Here are further guidelines.
Emergencies associated with this medical condition
    Is it a medical emergency?
    Yes.
Epidemiology
    How many such cases occur worldwide every year?
    Here are further guidelines.
History of this medical condition
    How has diagnosis and treatment of this medical condition evolved?
    Here are further guidelines.
Medical history relevant to this medical condition
    What medical history should you seek relevant to this issue?
    Here are further guidelines.
Mechanism or pathogenesis
    What happens in this medical condition?
    Here are further guidelines.
Normal values
    Here are further guidelines.
Prevention
    How can this medical condition be prevented?
    Can I do something to prevent Coma?
    Can coma be caused by anything other than Head injury?
    Here are further guidelines.
Relevant anatomy, physiology, or biochemistry
    Here are further guidelines.
Risk factors
    Here are further guidelines.
Research
    What research is being done on this issue?
    How can I help?
    How can you help?
    Here are further guidelines.
Symptoms and signs
    How is this medical condition reported?
    What should happen before reporting this medical condition?
    Victims usually do not report this medical condition.
    Others report this medical condition.
    Here are further guidelines.
Types
    What are the types of this medical condition?
    Here are further guidelines.
Treatment or management
    What are various treatment options?
    Treat the underlying cause.

    What is the best setting or location to treat this medical condition?
    Do on-the-spot treatment as described.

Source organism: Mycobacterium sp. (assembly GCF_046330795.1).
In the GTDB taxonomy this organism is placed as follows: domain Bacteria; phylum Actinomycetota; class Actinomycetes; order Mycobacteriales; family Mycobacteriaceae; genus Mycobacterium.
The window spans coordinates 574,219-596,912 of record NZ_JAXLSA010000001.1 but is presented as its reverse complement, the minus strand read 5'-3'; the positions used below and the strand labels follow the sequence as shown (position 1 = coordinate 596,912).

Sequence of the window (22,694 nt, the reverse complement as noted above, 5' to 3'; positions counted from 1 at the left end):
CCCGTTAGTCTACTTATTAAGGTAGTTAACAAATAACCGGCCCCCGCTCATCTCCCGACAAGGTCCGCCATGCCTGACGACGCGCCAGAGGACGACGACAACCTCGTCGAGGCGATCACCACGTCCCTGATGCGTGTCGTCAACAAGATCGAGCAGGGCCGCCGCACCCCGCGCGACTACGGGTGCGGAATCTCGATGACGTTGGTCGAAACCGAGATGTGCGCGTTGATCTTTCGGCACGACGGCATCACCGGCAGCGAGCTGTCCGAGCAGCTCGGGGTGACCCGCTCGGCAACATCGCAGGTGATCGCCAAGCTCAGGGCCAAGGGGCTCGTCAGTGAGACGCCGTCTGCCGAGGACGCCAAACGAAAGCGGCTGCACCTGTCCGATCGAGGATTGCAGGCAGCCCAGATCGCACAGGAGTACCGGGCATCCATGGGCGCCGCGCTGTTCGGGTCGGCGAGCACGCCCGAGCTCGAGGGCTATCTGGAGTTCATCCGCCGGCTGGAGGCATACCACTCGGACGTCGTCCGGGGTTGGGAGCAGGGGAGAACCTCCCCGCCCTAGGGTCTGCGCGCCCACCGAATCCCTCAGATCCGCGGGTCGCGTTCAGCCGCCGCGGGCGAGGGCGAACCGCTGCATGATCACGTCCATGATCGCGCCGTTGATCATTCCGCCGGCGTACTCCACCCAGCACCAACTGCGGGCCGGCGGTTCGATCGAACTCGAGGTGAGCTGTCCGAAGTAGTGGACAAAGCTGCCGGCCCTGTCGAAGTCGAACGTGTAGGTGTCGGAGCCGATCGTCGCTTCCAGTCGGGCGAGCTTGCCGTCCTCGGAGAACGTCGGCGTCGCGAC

Shift to ER or ICU after the on-the-spot treatment.
    Here are further guidelines.

Severe Bleeding

Put direct pressure on the wound with your fingers, using a sterile dressing if possible, to stop blood escaping.

Firmly wrap a bandage around the pad or dressing on top of the wound to control the bleeding. Make it firm enough to maintain pressure but not so tight that it restricts their circulation.

Treat them for shock: lay them down with their head low and thier legs raised and supported.

If blood shows through the pad or dressing, don’t remove it: apply a second dressing on top of the first one. If blood then seeps through both dressings, remove both of them and replace them with a fresh dressing. When changing dressings, make sure you keep pressure applied to where the bleeding is coming from.

If you can, support the injured area. For example, you can rest a leg on some cushions, or for an arm you can make a sling.

Keep checking the casualty's breathing, pulse and level of response.

If they become unresponsive at any point, open their airway, check their breathing, and prepare to treat someone who has become unresponsive.

Syncope (Fainting)

What is syncope?
Syncope is temporary loss of consciousness and posture, described as "fainting" or "passing out." It's usually related to temporary insufficient blood flow to the brain. It most often occurs when the blood pressure is too low (hypotension) and the heart doesn't pump a normal supply of oxygen to the brain.

What causes syncope?
It may be caused by emotional stress, pain, pooling of blood in the legs due to sudden changes in body position, overheating, dehydration, heavy sweating or exhaustion. Syncope may occur during violent coughing spells (especially in men) because of rapid changes in blood pressure. It also may result from several heart, neurologic, psychiatric, metabolic and lung disorders. And it may be a side effect of some medicines.
Some forms of syncope suggest a serious disorder:

•those occurring with exercise
•those associated with palpitations or irregularities of the heart
•those associated with family history of recurrent syncope or sudden death

What is neurally mediated syncope?
Neurally mediated syncope (NMS) is called also neurocardiogenic, vasovagal, vasodepressor or reflex mediated syncope. It's a benign (and the most frequent) cause of fainting. However, life-threatening conditions may also manifest as syncope. NMS is more common in children and young adults, although it can occur at any age. NMS happens because blood pressure drops, reducing circulation to the brain and causing loss of consciousness. Typical NMS occurs while standing and is often preceded by a sensation of warmth, nausea, lightheadedness and visual "grayout." If the syncope is prolonged, it can trigger a seizure. Placing the person in a reclining position will restore blood flow and consciousness and end the seizure.